n. — the personification of death.
Like sheep they are appointed for Sheol; death shall be their shepherd, and the upright shall rule over them in the morning. Their form shall be consumed in Sheol, with no place to dwell.
The literary device of personification attributes humanlike characteristics to something that is not human. In this verse, death is being considered as a person—as a shepherd in fact. In this context, the personification helps to show the power that death has over these “sheep.” This is a much stronger way for the writer to express the demise of these foolish people than just saying, “They will die.” The writer uses this imagery to show how sure and complete their end will be. While the personification of death as a shepherd might seem natural in reading, the Bible Sense Lexicon alerts the reader to the literary device in this passage, helping us understand the gravity and seriousness of a foolish life.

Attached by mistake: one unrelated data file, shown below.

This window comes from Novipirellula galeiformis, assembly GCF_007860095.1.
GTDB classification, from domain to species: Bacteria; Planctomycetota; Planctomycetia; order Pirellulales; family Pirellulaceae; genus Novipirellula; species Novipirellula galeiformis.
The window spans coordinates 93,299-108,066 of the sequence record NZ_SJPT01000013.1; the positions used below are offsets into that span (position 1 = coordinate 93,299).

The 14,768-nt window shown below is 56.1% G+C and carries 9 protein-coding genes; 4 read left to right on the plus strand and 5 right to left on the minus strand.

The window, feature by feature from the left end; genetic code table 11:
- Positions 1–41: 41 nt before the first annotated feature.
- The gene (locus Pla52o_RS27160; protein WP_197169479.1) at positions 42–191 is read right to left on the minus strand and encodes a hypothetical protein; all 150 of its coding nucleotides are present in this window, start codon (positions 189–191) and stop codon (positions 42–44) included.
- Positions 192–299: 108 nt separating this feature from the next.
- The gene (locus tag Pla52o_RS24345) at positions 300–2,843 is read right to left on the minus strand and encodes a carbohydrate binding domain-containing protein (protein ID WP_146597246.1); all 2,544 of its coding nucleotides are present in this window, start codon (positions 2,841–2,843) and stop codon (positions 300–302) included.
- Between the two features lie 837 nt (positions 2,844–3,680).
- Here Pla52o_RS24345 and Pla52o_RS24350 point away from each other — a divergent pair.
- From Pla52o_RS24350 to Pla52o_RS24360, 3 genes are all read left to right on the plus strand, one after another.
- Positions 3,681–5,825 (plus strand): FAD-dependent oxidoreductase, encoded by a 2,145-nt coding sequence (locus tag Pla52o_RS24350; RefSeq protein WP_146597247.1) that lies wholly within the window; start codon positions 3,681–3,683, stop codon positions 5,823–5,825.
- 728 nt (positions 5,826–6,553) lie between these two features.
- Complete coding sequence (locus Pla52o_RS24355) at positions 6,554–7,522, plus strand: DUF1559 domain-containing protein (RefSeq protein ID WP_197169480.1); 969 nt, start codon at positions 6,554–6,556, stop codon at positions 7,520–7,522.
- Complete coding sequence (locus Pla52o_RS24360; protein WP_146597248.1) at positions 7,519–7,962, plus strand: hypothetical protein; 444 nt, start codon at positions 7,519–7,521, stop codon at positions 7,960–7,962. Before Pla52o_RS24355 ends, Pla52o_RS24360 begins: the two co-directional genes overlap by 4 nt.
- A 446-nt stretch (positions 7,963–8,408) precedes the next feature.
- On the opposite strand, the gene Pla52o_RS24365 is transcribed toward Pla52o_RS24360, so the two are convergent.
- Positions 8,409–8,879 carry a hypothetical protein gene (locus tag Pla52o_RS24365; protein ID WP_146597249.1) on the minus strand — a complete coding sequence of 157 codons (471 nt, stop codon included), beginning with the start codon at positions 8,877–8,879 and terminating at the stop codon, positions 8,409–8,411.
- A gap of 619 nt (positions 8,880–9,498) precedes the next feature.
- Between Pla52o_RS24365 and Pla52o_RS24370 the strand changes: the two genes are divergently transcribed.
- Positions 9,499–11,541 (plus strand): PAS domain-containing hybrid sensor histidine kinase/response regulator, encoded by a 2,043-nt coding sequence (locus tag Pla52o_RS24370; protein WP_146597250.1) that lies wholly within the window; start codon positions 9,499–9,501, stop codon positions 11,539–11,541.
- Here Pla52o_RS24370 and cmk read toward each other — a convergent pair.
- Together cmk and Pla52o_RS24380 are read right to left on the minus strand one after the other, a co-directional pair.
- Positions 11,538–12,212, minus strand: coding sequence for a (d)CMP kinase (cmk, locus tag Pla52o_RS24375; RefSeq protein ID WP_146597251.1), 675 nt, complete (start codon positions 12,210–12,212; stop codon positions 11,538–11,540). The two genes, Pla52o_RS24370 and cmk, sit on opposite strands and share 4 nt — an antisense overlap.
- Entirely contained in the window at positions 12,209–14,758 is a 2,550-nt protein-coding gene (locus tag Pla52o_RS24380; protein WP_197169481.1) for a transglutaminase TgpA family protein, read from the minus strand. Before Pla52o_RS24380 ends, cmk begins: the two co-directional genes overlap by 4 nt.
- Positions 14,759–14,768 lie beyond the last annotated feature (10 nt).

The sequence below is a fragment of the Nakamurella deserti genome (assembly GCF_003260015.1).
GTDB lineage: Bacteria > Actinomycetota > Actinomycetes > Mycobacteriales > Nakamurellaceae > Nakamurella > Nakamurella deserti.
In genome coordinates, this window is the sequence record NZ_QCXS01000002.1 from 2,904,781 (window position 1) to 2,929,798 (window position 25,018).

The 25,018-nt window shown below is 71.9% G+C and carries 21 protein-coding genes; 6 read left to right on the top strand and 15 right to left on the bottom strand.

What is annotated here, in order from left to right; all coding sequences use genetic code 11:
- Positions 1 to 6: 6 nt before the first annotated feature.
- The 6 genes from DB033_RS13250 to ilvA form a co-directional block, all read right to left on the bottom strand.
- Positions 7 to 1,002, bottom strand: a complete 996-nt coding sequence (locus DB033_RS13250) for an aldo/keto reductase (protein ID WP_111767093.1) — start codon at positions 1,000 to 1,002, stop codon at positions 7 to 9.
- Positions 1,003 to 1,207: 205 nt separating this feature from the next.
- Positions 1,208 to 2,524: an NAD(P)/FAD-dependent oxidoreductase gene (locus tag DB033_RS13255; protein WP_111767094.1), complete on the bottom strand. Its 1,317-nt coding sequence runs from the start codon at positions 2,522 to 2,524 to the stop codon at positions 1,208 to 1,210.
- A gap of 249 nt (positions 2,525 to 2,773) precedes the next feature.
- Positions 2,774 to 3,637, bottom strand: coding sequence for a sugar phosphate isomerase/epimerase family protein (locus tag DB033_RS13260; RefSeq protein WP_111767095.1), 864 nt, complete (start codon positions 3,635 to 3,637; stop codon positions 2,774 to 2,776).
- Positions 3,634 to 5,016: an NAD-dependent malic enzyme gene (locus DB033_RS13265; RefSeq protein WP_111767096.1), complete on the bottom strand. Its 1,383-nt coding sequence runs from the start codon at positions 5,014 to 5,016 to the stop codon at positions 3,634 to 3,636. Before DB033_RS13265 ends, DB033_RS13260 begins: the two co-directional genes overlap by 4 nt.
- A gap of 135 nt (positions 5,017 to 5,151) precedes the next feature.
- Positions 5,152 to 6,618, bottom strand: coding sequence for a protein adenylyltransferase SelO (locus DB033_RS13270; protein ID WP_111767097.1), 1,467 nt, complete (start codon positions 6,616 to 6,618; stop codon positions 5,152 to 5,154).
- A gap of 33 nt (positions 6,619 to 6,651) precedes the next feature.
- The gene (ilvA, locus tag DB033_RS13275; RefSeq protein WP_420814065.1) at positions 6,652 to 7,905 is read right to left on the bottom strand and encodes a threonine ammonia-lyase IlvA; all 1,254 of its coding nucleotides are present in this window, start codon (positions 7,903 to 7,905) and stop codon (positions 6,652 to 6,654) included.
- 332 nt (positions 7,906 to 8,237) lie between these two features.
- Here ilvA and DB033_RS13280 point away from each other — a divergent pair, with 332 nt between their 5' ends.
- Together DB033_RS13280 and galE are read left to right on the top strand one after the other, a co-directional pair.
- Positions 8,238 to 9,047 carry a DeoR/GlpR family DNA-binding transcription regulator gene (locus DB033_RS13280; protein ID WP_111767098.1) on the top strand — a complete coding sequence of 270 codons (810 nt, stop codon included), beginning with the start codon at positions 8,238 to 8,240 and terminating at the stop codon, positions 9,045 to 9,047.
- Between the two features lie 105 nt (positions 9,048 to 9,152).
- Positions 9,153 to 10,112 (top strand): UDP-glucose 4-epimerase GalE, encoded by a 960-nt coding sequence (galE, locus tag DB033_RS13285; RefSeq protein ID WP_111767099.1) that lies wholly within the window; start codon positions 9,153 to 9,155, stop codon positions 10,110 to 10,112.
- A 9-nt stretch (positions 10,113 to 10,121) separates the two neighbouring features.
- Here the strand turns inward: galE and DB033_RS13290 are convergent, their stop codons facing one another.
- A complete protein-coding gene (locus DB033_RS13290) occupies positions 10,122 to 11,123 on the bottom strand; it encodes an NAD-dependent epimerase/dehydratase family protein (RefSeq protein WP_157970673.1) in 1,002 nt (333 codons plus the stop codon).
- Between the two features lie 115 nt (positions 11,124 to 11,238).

What is the Bible Sense Lexicon?
Sense of the Day is based on content from Logos’ Bible Sense Lexicon, which organizes biblical Hebrew, Aramaic, and Greek words by meaning based on a variety of semantic relationships. Sense of the Day provides examples of senses in context, along with insight into their application for theology and interpretation.
The Bible Sense Lexicon is a Logos dataset available in Logos 5 Gold and higher base packages. If you’re enrolled in the Logos Academic Discount Program, you can also find the Bible Sense Lexicon in the Biblical Languages base package. Take your studies even further by exploring semantic domains, engaging the biblical text like never before.
Learn more about the Bible Sense Lexicon.